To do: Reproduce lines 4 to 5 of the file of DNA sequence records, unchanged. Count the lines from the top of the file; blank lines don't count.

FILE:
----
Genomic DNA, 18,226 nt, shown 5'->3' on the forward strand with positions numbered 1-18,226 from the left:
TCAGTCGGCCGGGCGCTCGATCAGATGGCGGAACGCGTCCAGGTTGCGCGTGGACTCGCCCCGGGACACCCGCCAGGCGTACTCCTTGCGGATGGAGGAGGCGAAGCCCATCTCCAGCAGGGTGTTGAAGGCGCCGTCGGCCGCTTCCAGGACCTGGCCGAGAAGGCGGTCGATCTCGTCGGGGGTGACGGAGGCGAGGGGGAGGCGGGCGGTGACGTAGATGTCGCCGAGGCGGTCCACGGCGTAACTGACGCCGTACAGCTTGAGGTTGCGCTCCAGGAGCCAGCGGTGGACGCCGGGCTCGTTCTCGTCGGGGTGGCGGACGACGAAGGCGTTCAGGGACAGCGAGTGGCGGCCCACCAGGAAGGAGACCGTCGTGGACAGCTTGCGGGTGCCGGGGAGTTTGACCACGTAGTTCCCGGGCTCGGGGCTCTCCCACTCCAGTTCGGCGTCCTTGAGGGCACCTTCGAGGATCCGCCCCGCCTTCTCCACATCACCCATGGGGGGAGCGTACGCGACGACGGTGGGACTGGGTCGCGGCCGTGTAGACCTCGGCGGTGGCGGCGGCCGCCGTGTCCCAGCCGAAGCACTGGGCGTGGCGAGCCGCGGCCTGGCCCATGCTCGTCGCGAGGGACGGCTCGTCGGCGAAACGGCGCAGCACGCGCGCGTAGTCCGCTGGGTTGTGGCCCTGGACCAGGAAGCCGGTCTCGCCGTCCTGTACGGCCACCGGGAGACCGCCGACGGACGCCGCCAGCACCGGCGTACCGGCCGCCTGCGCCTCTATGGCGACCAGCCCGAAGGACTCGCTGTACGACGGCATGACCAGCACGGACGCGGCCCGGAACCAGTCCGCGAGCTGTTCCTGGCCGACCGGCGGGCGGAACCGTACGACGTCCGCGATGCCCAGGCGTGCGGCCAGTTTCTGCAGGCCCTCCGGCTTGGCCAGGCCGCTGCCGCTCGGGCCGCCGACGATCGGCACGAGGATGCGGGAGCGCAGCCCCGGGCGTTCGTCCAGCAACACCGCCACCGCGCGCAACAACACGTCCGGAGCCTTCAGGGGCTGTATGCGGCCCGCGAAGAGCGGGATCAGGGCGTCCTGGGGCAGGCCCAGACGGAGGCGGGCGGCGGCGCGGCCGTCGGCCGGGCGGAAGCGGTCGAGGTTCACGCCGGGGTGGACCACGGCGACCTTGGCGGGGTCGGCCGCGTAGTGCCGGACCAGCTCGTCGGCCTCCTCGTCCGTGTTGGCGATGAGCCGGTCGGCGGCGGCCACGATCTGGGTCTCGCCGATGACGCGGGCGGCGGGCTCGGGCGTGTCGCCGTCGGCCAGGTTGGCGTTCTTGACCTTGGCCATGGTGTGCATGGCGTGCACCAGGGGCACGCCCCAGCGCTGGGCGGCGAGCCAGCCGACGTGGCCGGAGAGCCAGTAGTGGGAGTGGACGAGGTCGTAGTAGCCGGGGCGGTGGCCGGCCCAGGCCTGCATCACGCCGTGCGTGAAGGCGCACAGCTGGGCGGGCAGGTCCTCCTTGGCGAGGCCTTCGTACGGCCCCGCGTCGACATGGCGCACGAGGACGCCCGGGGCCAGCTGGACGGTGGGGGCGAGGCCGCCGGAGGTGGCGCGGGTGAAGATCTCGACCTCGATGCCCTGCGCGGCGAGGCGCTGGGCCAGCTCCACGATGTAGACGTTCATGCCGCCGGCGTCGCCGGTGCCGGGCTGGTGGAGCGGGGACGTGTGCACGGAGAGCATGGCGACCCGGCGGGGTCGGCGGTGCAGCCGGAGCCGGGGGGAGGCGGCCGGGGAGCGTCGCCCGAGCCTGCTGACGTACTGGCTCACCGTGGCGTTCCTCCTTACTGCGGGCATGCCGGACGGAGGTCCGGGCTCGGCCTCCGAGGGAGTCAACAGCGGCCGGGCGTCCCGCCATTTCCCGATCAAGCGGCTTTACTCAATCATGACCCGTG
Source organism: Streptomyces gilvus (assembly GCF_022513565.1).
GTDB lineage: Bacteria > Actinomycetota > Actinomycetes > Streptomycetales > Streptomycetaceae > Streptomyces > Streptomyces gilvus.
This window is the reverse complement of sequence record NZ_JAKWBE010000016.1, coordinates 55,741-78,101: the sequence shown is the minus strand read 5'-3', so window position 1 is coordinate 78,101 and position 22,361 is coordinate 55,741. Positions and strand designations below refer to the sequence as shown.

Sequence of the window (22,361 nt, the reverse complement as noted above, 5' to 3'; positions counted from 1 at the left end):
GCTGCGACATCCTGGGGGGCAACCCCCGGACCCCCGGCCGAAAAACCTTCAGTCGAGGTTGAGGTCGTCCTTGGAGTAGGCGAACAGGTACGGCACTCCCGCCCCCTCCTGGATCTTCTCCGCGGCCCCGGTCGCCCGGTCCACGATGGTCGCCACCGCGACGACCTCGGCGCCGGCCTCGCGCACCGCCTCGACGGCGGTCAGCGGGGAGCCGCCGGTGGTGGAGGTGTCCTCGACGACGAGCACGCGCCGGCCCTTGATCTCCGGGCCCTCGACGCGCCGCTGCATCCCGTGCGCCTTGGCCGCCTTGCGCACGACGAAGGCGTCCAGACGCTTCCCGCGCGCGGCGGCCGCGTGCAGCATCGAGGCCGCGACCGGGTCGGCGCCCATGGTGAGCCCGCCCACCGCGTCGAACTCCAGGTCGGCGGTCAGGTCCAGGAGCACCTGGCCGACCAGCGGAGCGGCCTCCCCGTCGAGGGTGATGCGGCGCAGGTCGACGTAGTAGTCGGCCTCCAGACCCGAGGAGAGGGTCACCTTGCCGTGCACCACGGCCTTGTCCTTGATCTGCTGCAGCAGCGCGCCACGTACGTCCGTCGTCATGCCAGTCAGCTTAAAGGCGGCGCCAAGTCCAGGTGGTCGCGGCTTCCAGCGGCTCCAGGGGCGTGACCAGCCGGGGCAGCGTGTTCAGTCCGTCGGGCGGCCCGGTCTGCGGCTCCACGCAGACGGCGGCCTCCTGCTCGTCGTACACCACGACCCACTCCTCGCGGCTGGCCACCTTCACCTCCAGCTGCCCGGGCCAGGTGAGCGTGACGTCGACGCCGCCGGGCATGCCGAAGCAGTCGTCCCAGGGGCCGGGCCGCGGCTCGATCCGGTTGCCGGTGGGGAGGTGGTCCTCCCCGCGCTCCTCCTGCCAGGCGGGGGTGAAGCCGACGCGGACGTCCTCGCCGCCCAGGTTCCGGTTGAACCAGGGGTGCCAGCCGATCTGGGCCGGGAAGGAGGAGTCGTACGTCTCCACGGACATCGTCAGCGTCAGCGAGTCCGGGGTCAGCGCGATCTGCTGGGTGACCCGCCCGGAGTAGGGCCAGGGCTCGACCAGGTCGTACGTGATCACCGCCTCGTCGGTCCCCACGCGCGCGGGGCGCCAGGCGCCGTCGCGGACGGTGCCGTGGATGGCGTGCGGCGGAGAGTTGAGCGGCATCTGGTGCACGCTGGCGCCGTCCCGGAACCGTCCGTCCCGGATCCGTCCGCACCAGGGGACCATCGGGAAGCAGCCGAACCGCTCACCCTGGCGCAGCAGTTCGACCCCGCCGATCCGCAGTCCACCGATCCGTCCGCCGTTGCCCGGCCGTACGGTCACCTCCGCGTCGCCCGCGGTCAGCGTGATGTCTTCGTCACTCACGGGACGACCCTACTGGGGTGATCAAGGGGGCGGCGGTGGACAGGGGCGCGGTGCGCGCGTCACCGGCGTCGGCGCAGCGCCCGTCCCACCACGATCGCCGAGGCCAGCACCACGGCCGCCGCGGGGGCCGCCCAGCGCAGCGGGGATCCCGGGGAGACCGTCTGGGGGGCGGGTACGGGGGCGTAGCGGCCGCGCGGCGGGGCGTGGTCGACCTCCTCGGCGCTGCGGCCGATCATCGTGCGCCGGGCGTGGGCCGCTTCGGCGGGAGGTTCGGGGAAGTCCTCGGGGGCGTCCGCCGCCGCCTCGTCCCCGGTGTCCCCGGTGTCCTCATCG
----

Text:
GTDB lineage: Bacteria > Actinomycetota > Actinomycetes > Streptomycetales > Streptomycetaceae > Streptomyces > Streptomyces gilvus.
This window is the reverse complement of sequence record NZ_JAKWBE010000016.1, coordinates 55,741-78,101: the sequence shown is the minus strand read 5'-3', so window position 1 is coordinate 78,101 and position 22,361 is coordinate 55,741. Positions and strand designations below refer to the sequence as shown.